Winnicott’s desire to have psychoanalysis meet a greater audience was evident throughout his career.  The editors comment early in this book on Winnicott’s large interest in social affairs and the ‘lives of ordinary people.’ Winnicott did achieve this goal in his work with non-analysts and in his publications with non-analytic journals  and magazines, as well as his radio broadcasts.  The immense impact within the psychological (psychoanalytic and psychiatric) field was perhaps felt most in Winnicott’s emphasis on play – as an essential part or element of creative living.  This impact is also evident in our conceptual understanding of ‘normal development’ –  in several theoretical schools, in paediatric work, in formulations about treatment of delinquency,  and brief psychotherapeutic efforts, to name just a few.  Play as a criterion of health has permeated our socially accepted notions of psychological wellness, influenced our views about ‘cure’ within our clinical work with patients, shaped our diagnostic considerations . 

I would add here that this contribution of Caldwell and Joyce has opened up access to an even wider audience of professionals and scholars, in that it made the ideas of D.W. Winnicott available to those that have not had the luxury of (or the time for?) studying the intricacies and nuances of psychoanalytic developmental thought.  The potential for fusing his ideas with those of other disciplines is greatly enhanced as a result of this publication.  To this end, Winnicott’s very particular perspective on development, and especially his thoughts on the importance of play – of developing the capacity for concern, of empathy and in turn, democratic citizenship – each of these have been embraced in the recent writing by the philosopher Martha C. Nussbaum – a work that is concerned with education and ultimately democracy.[1]  Nussbaum cites Winnicott’s belief in the importance of play in shaping democratic citizenship, drawing on play as a ‘precondition’ of developing concern.  This capacity to “…imagine what the experience of another might be like” (in play) is crucial to the developmental unfolding of concern, of empathy, and ethics. Providing this basis through the developing capacity for play is fundamental for a healthy democracy.  It is in play, Nussbaum states, that empathy and reciprocity is developed – and in turn these activities have enormous  developmental consequence in the confidence and trust within the child.  As Winnicott emphasized, these components of play, of concern, and of empathy are critical to the shaping of citizenship within a democratic society.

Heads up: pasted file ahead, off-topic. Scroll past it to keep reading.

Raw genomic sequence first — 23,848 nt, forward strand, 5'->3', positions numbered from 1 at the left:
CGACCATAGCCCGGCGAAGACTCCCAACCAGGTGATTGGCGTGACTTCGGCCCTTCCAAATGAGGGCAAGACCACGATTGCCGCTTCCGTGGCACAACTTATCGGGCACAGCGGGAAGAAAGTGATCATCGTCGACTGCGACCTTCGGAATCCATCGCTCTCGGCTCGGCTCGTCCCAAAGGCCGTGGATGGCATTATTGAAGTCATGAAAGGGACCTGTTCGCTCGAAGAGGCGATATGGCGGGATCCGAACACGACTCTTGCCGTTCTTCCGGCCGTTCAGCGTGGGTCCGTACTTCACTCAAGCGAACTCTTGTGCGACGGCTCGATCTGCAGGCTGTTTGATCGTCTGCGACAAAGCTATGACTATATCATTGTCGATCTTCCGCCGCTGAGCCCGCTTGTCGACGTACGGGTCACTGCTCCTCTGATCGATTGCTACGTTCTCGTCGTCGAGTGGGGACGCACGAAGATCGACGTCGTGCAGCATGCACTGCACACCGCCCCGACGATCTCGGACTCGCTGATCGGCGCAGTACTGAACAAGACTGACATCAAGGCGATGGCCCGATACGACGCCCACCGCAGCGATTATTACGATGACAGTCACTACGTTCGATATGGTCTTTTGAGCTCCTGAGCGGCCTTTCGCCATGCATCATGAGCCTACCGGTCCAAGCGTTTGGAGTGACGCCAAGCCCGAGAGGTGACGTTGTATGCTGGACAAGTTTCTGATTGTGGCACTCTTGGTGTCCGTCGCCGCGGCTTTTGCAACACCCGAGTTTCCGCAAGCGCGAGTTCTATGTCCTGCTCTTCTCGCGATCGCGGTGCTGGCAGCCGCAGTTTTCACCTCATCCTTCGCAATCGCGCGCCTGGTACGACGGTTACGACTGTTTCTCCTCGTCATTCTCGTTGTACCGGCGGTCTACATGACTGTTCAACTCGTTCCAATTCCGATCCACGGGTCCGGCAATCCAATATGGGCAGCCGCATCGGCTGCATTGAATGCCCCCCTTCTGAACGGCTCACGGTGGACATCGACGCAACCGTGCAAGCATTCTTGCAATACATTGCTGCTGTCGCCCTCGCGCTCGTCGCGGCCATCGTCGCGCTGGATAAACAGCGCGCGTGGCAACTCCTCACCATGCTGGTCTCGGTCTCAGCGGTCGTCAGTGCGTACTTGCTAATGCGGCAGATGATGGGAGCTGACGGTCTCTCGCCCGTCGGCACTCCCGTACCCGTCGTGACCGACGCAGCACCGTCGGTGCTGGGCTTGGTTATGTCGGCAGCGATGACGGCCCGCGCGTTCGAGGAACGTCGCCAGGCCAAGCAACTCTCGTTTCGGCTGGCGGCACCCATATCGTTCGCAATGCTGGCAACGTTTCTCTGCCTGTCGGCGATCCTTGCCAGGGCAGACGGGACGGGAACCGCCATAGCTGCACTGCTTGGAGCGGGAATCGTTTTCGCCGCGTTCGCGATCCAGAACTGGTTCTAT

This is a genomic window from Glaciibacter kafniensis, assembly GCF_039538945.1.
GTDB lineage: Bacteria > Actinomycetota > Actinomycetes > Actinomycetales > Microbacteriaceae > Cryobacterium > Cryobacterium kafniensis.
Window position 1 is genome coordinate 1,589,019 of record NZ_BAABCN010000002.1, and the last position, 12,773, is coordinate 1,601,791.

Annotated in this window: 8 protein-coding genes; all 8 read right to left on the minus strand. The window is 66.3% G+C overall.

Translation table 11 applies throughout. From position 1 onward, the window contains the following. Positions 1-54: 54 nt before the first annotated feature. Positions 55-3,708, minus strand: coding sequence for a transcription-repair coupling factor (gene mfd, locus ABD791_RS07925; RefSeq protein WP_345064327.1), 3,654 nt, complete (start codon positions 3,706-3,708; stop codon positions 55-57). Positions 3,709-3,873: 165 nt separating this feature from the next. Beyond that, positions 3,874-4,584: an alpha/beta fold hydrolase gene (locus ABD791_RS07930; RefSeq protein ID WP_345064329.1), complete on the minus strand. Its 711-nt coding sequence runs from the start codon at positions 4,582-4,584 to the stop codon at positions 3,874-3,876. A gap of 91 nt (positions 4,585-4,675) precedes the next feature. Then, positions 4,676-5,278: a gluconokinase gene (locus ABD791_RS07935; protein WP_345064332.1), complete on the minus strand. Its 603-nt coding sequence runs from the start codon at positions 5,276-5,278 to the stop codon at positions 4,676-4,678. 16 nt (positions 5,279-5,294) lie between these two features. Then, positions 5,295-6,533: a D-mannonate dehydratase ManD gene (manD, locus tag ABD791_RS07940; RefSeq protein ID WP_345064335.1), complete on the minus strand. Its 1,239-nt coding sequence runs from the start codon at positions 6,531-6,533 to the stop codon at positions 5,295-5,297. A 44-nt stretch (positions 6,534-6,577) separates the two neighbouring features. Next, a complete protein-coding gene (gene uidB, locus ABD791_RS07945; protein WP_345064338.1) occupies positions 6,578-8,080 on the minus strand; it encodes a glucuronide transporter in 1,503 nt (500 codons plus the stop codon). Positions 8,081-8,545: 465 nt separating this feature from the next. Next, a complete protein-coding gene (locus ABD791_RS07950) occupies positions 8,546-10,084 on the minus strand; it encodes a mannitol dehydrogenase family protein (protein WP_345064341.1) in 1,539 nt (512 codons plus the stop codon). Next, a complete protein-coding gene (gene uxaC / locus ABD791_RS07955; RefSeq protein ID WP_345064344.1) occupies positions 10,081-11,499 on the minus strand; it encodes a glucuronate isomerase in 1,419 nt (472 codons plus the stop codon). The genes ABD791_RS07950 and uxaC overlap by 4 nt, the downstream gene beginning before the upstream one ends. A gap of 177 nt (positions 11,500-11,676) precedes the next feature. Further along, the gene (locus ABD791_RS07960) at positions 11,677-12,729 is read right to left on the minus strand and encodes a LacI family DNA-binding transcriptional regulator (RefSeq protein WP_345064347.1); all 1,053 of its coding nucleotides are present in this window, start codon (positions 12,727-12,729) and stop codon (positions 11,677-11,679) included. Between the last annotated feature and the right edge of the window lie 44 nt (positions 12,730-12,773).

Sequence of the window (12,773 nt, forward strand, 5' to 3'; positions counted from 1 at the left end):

The focus on Winnicott’s distinctiveness in this work by Caldwell and Joyce affords all of us a unique opportunity to apply his ideas and his work to our conversations in a widening range of disciplines – and gives us a new appreciation of this individual’s extraordinary gift for understanding the development of human character. 

Rudy Oldeschulte

[1] Though Nussbaum’s* work was published prior to the publication of Reading Winnicott, I am referring to the need for such works as Caldwell and Joyce’s Reading Winnicott to clarify psychoanalytic thought for scholars in diverse disciplines of study.  *Nussbaum, M.C. (2010) Not for Profit: Why Democracy Needs the Humanities. Princeton University Press. 

Rudy Oldeschulte